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My First Time
Female • 18 • Ireland
I met this tall, dark, and handsome guy in a club. I was attracted to him right away, because he didn't just try to grope me on the dance-floor — he walked up and told me I was good-looking. I laughed him off, but he insisted, and I called him a empty charmer, but we ended up dancing and grinning at each other.
I'd been in college for a few months, and I'd had little success with guys. Most just asked if they could go back to my place. I thought I wasn't ready for that. I kept turning them down, but found myself getting more and more curious about sex. And this guy was sweet. He complimented me and talked to me, seeming genuinely interested in me. He took my number, and after we went out a few times, I was really falling for him. Then the last day of term came, and I had this strange feeling that if I didn't close the deal, he'd have lost interest when I returned after Christmas. I invited him back to my place.
By the time he arrived, I'd changed my mind. I was drunk. I didn't want to go through with it anymore. I slipped on an over-sized tee and handed him one to sleep in, and he just looked confused. But after all my wondering about sex, I couldn't back out. I was standing close to him, trying to figure out what to do, or how to go about it, and then it was like a switch in my brain flipped and I just knew.
It was a bit rough, and strange, and painful. It wasn't fun. It wasn't special. I think he was too drunk to really get anywhere. Still, falling asleep beside him was magical. I felt that after years of feeling inadequate and unattractive I'd finally got rid of that lost-little-girl feeling I could never seem to shake.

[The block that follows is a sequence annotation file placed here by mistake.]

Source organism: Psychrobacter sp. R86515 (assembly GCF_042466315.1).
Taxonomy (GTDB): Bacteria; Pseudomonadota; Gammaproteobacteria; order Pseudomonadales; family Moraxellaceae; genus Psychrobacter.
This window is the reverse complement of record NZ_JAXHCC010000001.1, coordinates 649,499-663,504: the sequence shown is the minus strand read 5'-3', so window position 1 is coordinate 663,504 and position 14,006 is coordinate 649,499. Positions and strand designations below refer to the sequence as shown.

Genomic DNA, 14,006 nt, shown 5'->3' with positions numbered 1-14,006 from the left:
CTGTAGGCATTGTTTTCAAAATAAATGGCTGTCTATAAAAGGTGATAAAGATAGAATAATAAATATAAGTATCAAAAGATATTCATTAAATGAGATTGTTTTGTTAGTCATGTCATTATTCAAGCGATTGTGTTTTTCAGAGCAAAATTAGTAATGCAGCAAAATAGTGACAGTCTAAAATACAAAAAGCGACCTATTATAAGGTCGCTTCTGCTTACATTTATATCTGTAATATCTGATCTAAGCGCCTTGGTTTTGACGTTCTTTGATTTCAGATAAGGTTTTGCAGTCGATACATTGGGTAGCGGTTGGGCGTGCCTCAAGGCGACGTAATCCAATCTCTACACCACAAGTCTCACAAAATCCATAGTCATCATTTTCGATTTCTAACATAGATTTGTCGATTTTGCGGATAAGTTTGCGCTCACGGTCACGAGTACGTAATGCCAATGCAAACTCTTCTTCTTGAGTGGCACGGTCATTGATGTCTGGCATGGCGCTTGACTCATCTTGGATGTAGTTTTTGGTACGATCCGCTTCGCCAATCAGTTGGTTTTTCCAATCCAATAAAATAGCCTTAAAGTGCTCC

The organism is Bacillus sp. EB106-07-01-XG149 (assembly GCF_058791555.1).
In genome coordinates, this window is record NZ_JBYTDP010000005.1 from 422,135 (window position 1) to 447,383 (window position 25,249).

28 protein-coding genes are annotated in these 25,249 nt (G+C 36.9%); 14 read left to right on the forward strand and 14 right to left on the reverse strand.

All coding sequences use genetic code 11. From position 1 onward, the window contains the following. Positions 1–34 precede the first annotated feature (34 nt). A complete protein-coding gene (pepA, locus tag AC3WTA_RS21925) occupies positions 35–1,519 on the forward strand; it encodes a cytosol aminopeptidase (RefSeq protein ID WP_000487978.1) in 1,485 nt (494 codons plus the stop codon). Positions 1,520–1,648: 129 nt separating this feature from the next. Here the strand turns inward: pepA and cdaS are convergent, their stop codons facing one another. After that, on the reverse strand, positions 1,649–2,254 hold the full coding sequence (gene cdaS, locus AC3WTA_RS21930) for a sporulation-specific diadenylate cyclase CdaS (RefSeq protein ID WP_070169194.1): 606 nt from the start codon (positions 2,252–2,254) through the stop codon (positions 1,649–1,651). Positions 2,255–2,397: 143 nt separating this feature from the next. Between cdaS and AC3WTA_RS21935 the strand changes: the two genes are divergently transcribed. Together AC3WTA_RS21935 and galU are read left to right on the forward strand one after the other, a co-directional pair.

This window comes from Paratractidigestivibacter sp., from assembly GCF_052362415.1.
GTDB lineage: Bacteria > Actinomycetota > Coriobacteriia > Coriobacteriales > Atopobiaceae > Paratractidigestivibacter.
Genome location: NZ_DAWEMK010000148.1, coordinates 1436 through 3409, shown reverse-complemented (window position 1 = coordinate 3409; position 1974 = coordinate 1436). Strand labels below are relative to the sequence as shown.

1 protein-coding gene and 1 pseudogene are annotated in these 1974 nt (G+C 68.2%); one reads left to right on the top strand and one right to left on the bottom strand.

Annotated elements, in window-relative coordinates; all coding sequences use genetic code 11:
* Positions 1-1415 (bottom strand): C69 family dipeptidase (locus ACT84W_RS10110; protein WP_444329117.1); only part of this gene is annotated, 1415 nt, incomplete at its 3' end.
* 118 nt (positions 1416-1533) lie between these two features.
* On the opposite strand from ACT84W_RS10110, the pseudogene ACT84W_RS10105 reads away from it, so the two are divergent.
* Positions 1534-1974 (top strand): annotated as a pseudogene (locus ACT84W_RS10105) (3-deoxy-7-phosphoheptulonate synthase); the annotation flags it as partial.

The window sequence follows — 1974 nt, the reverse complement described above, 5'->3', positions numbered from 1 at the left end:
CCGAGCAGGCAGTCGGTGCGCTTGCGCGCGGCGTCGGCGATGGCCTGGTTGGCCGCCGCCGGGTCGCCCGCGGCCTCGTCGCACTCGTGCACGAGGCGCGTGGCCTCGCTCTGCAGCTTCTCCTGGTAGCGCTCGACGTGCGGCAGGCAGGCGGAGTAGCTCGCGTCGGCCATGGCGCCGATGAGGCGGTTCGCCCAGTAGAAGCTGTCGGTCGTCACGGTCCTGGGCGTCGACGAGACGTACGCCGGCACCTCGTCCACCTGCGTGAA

In the morning we kissed and talked. He seemed distant as he got ready to leave, tottering around looking for his socks and letting me carry on the conversation. I put it down to tiredness, and trailed him around the flat in my Guinness tee, feeling weirdly brittle. Washing and dressing after he left, I felt tired and a little ill. The feeling of elation was gone, and I was scared.
I texted him to ask him if he'd checked the condom. I expected him to be weirded out, but he replied saying he had, not to worry, and wishing me a merry Christmas. Reassured, I convinced myself that we could survive the month apart and he wasn't just in it for sex. Still, my head was buzzing, and I cried a little on the bus home, then tried to avoid my parents as if they'd have some strange parental sixth sense and just know. (I don't think I felt quite right until I got to have the I-just-got-my-period victory dance.)
He didn't text me all through Christmas. He didn't text me when term restarted. Finally I bucked up the courage to initiate it, sending him a casual text. He replied civilly enough saying that he wasn't out that night, but to have fun.
Later that night, I saw him on the street. I stopped breathing. Our eyes met. His mouth dropped open and he turned on his heel and hurried off.
I was shocked. I didn't understand. I said "Fuck him anyway" to my friends, laughing, and went home to my flat. But as soon as I was in the door, I collapsed sobbing. I hadn't told anyone we'd had sex. I couldn't tell anyone how I now felt. I couldn't bring myself to sleep in my bed, so I ended up on the couch.
Had I done something wrong? Was I a freak? Was I terribly and incurably awful in the sack, destined to end up in a semi-detached city house with three dozen cats and a parrot for conversation? I felt so insecure for weeks, and soon developed a reputation for drunkenly spouting the mantra "I am a strong, independent lady who does not need a man to make me happy or even to open jam-jars — so there." Eventually, I came to believe it.